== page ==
Donald Trump wants a temporary ban on Muslims entering the country. Bernie Sanders wants to institute a single-payer health care system in the U.S. With no shortage of controversial candidates and ideas this election season, it’s tempting for political talk to seep into everyday workplace conversations.
However, these discussions are often neither beneficial nor appropriate for a productive work environment. To maintain a harmonious office space, it’s important to know how to address divisive political topics and what to do if they come up at work.
Having clear guidelines for acceptable workplace conduct is important to stay ahead of potentially incendiary political talk at the office, said Charles Wilson, vice chair and office managing partner at the law firm Cozen O’Connor. “These candidates have spouted these ideas, which will lead to heated debates in the workplace,” he said.
Political debates run amok in the office can have more damaging consequences than just awkward interactions among co-workers. Politics can divide the office, hamper productivity, worsen individual performance and cause unnecessary distractions to day-to-day company operations.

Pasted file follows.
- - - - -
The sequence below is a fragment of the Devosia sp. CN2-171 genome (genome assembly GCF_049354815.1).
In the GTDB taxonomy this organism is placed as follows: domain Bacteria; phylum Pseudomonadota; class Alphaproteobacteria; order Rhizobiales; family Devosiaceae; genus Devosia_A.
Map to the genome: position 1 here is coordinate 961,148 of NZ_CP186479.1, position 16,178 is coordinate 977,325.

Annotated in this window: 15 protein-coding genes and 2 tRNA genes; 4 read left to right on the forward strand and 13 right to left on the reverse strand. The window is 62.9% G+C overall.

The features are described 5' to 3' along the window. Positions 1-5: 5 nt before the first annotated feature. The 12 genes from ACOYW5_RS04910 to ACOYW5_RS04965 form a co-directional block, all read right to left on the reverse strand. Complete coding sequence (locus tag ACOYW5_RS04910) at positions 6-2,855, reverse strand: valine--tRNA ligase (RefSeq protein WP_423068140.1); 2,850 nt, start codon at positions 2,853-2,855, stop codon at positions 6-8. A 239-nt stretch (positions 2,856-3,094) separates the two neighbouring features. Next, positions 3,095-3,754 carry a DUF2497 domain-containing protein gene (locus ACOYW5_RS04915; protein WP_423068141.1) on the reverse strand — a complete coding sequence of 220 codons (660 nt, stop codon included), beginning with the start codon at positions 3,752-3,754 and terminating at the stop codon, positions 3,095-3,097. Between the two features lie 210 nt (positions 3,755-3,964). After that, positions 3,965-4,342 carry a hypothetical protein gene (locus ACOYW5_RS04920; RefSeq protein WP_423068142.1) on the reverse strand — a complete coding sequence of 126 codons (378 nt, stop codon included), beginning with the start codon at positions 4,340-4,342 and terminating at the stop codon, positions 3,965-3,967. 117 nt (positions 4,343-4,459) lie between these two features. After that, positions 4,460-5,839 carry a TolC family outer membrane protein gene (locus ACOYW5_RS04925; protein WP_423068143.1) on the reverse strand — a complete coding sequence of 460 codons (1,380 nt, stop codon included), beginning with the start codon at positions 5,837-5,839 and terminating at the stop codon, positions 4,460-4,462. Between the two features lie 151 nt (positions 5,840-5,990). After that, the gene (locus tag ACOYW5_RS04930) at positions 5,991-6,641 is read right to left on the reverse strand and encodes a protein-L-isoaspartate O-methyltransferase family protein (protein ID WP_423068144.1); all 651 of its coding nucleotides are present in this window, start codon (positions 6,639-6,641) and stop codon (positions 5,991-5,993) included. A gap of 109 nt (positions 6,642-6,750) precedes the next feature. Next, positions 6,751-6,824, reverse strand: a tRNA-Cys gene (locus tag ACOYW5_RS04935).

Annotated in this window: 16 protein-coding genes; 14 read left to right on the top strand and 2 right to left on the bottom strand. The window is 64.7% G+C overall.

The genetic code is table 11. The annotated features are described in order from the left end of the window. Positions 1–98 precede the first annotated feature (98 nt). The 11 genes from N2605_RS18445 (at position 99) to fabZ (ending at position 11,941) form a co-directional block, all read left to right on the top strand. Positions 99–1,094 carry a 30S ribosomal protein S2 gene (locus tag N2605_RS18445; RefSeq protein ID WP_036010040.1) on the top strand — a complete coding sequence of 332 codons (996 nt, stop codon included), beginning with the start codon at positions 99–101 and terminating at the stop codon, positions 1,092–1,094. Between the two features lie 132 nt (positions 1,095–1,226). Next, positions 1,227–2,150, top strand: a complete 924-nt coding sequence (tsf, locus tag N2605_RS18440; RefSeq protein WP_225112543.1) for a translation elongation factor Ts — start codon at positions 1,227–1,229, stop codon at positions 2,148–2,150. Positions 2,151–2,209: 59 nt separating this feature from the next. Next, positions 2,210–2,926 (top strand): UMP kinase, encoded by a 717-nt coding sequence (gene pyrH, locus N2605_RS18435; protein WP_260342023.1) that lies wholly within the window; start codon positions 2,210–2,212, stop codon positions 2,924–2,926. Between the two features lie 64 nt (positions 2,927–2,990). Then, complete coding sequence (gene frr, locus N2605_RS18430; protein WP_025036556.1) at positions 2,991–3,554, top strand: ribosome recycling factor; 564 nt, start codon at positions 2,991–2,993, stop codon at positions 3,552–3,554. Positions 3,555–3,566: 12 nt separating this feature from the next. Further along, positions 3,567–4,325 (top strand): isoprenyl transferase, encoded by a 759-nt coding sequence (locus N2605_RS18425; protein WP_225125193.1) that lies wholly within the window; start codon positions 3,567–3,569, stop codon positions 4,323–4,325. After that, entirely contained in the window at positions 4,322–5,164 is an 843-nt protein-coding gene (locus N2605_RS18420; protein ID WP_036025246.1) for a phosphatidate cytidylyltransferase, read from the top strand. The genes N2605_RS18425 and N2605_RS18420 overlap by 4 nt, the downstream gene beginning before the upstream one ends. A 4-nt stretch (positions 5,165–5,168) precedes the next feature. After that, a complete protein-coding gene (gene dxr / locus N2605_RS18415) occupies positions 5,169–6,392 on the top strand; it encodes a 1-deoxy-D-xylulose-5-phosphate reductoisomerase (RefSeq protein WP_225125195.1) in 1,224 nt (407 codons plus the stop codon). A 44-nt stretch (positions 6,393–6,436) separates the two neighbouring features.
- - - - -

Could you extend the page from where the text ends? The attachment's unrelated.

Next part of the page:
To avoid these obstacles, company leaders should send out emails and conduct meetings that remind employees what is acceptable workplace conversation. Although it is important to not limit an employee’s free speech, it is also crucial for every employee to focus on fulfilling the company’s goals and performing to the best of their abilities, and political conversations can lead to disruptions or worse, Wilson said.
For instance, immigration is one of the hot-button issues in this election cycle; reckless talk about this issue and race could lead to harassment and discrimination law suits for the company. “It’s wrong to make other people in the workplace feel like they don’t belong there,” Wilson said.
Executives also should check to make sure their anti-discrimination and harassment policies cover political talk, which will discourage discussion of these topics at work. Opinions on sensitive political issues that could offend co-workers should be reserved for after work.
Instead of engaging in controversial political speech, it’s likely best to stick to talking about your latest Netflix binge or talk of weekend plans with office mates.Filed under: Learning Delivery